Wednesday, September 3, 2014

Report on a "Goldmund Clone" amplifier from eBay


I recently bought a new power amplifier from a seller on eBay. It was sold as "HiEND power amplifier 195W*2 8ohm ,aluminum,base on Gold*Mund mimesis 29" The amp is rated at 195W into 8ohms, and uses 8 lateral MOSFETs per channel.

The Goldmund design is quite well-known among DIY amp builders. It was said to produce a very good sound quality. However, even the original Goldmund amps (some of them, at least) had a tendency to self-destruct. And the seller seemed to be warning about possible problems - here was his list of warnings:
1) do not only connect one speaker..
2) do not use tube pre-amp.
3) if you want change the signal or the speaker cable,you must turn off the power amp  first
4) when you  playing very very loud sound ,please  touch the heatsink and be sure the heat sink  no too hot so that can cook the egg..

So I went into this with my eyes open. One reason was price - about us$550 including shipping. I asked why no tube preamp, and got no answer. 

I was impressed when it arrived.


http://www.madscientist-audio.com/goldclone1.jpg


All-aluminium case. Large transformer. Speaker protection board. 16 lateral mosfets - these alone cost more than $10 each. It uses 2SK1058 and 2SJ162 MOSFETS. OK, not the original Hitatchi, but lateral mosfets are much better for amplifiers than the cheap switching MOSFETs often used.

And when I plugged it in to play, wow, it sounded great.

Problems..

For a few hours. It actually died while it was idling. Had been on for about 8 hours. One MOSFET blew and took the fuse with it. So I happened to have a few spares handy.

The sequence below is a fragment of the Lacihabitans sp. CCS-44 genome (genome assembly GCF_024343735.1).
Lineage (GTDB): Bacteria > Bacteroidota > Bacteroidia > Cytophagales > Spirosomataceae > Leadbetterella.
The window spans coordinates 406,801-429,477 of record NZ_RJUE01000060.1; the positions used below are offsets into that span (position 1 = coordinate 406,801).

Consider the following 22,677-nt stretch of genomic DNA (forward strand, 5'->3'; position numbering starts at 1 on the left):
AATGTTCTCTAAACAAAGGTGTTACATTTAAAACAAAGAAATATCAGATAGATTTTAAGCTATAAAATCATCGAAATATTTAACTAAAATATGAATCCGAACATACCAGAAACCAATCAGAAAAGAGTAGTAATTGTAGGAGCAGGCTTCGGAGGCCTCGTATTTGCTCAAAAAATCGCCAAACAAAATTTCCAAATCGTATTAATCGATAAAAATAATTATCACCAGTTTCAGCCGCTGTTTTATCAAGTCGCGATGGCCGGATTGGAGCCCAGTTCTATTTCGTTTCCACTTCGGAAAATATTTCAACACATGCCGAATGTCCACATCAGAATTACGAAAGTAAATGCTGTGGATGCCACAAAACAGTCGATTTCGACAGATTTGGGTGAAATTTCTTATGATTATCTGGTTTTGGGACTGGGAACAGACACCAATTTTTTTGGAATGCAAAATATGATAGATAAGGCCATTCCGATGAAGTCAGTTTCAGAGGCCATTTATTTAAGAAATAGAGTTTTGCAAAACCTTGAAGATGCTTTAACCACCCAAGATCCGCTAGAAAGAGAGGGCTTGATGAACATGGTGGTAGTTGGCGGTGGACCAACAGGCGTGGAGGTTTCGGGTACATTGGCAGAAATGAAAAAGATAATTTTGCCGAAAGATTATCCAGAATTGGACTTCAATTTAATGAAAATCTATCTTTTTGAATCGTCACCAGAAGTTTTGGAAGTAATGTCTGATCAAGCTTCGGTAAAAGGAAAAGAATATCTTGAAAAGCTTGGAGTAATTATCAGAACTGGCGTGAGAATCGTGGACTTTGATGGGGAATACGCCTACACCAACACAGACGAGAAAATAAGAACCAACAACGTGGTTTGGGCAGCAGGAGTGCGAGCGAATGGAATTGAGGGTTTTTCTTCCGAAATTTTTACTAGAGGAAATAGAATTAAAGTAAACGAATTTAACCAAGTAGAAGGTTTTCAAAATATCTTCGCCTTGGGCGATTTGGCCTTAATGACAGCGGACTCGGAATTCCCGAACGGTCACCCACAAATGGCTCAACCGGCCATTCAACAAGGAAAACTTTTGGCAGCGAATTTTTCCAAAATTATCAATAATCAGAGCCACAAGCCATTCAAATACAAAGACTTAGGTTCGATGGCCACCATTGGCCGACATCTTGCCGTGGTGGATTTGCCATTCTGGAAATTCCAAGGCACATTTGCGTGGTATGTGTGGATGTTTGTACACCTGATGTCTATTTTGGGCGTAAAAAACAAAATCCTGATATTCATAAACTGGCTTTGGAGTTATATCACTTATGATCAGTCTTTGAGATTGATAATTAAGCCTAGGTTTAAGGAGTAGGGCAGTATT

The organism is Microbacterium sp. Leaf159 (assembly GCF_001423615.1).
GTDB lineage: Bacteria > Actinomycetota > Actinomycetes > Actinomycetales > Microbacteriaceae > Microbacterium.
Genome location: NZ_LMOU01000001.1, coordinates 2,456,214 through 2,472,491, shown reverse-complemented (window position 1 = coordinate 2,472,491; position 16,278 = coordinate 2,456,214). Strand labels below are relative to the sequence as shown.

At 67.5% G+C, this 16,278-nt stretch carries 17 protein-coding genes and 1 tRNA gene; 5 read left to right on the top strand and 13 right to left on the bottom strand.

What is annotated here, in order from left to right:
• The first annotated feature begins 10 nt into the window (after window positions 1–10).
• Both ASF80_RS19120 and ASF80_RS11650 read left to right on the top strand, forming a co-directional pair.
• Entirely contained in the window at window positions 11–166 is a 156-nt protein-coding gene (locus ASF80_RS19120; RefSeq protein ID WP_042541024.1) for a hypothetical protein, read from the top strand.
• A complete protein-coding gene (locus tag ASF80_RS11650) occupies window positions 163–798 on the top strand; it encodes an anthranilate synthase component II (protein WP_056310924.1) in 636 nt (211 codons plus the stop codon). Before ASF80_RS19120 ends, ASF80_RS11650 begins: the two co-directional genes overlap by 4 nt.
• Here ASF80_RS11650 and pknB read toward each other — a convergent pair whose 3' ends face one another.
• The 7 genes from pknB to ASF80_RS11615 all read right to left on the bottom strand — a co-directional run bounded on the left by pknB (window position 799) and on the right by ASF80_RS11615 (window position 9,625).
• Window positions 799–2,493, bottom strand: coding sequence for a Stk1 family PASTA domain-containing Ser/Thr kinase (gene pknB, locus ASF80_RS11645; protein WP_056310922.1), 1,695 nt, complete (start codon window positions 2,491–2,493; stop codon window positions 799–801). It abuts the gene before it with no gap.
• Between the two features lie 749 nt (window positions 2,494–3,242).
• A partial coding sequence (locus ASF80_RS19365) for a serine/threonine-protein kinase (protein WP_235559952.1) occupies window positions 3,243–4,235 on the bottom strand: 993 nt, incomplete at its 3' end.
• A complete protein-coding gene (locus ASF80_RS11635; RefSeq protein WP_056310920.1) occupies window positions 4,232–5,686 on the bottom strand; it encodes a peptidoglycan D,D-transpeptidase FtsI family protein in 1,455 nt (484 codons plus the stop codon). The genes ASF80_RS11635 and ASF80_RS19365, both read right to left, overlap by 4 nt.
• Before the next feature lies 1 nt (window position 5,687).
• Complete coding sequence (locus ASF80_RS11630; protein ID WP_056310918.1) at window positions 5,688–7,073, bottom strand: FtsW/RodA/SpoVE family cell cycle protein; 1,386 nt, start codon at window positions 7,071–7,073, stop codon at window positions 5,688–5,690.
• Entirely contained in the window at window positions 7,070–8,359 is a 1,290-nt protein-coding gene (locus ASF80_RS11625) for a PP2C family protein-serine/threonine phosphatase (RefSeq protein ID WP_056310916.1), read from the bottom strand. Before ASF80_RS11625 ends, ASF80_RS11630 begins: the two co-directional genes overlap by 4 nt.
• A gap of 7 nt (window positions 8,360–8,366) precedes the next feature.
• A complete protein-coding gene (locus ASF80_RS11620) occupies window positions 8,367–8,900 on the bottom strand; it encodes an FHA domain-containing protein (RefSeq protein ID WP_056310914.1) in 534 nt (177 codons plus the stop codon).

I figured that the gate-stopper resistors were too small, so I replaced these with larger values - 470R and 820R (different values for the P and N channel MOSFETs, as they have different input capacitance). Gate stoppers are resistors that are meant to stop oscillation, which is a common problem with MOSFET output stages.

So that didn't work.

I spoke to the seller and he admitted that quite a few of the amps he sells have problems, but he claimed that this one had been running fine, in Hong Kong, for a week or more. I noted that HK has 220VAC. My voltage is 240V, so significantly higher. I wondered if this might be the problem.

I decided to try reducing the voltage that the amplifier saw. I used a trick that John Broskie taught me, using a 25 Volt transformer to subtract 25 volts from the 240VAC that the primary sees; this reduced the input voltage to 215VAC, which meant that the rail voltage dropped from 68-0-68 to 58-0-58

This solved the problem. The amp ran just fine now, and still sounded great. I also obtained a circuit diagram of the variant used in this amp. Thinking about what had happened, I figured that the problem was due to the voltage stage getting too warm, which caused it to oscillate at some point, which then caused a MOSFET to die, as the rail voltage was quite close to the MOSFET's max voltage of 140V. 

I tested this theory by making a simple regulator (using 56V zener as shunt) to power the voltage stage. The output and driver stages were still on 68-0-68. This also did not self-destruct, so it seems my theory was correct.


I plan to make a more sophisticated regulator soon, probably some kind of capacitor multiplier.


More Problems...

However, there was another problem with the amp. It uses 4 pairs of parallel MOSFETs per channel. And these are directly connected to the output. Most circuits use a low valued source resistor. This is designed to prevent one pair of mosfets taking all of the load current, using local feedback (degeneration). When Goldmund builds their amps, they match the MOSFETs so that this resistor is not needed. However this amp did not have matched MOSFETs I was sure. I did a high power test and sure enough, I managed to kill the amp again.